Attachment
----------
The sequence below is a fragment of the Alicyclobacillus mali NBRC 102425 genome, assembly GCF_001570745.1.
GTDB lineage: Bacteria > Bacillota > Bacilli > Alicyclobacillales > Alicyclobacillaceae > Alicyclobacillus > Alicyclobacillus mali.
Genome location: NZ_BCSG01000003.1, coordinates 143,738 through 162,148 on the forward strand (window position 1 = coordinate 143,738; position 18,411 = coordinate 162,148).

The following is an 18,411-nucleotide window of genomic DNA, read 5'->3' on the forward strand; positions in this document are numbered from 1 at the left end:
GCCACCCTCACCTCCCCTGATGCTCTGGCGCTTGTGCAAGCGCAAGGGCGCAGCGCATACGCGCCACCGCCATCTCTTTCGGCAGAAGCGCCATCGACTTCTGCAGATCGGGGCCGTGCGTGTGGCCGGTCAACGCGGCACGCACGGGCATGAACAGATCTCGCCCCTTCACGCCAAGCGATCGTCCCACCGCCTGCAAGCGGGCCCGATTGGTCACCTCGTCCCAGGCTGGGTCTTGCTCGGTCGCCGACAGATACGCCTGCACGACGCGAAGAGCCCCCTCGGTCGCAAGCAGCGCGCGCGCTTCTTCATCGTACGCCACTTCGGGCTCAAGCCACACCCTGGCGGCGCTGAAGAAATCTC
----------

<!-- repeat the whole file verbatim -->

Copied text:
The sequence below is a fragment of the Alicyclobacillus mali NBRC 102425 genome, assembly GCF_001570745.1.
GTDB lineage: Bacteria > Bacillota > Bacilli > Alicyclobacillales > Alicyclobacillaceae > Alicyclobacillus > Alicyclobacillus mali.
Genome location: NZ_BCSG01000003.1, coordinates 143,738 through 162,148 on the forward strand (window position 1 = coordinate 143,738; position 18,411 = coordinate 162,148).

The following is an 18,411-nucleotide window of genomic DNA, read 5'->3' on the forward strand; positions in this document are numbered from 1 at the left end:
GCCACCCTCACCTCCCCTGATGCTCTGGCGCTTGTGCAAGCGCAAGGGCGCAGCGCATACGCGCCACCGCCATCTCTTTCGGCAGAAGCGCCATCGACTTCTGCAGATCGGGGCCGTGCGTGTGGCCGGTCAACGCGGCACGCACGGGCATGAACAGATCTCGCCCCTTCACGCCAAGCGATCGTCCCACCGCCTGCAAGCGGGCCCGATTGGTCACCTCGTCCCAGGCTGGGTCTTGCTCGGTCGCCGACAGATACGCCTGCACGACGCGAAGAGCCCCCTCGGTCGCAAGCAGCGCGCGCGCTTCTTCATCGTACGCCACTTCGGGCTCAAGCCACACCCTGGCGGCGCTGAAGAAATCTC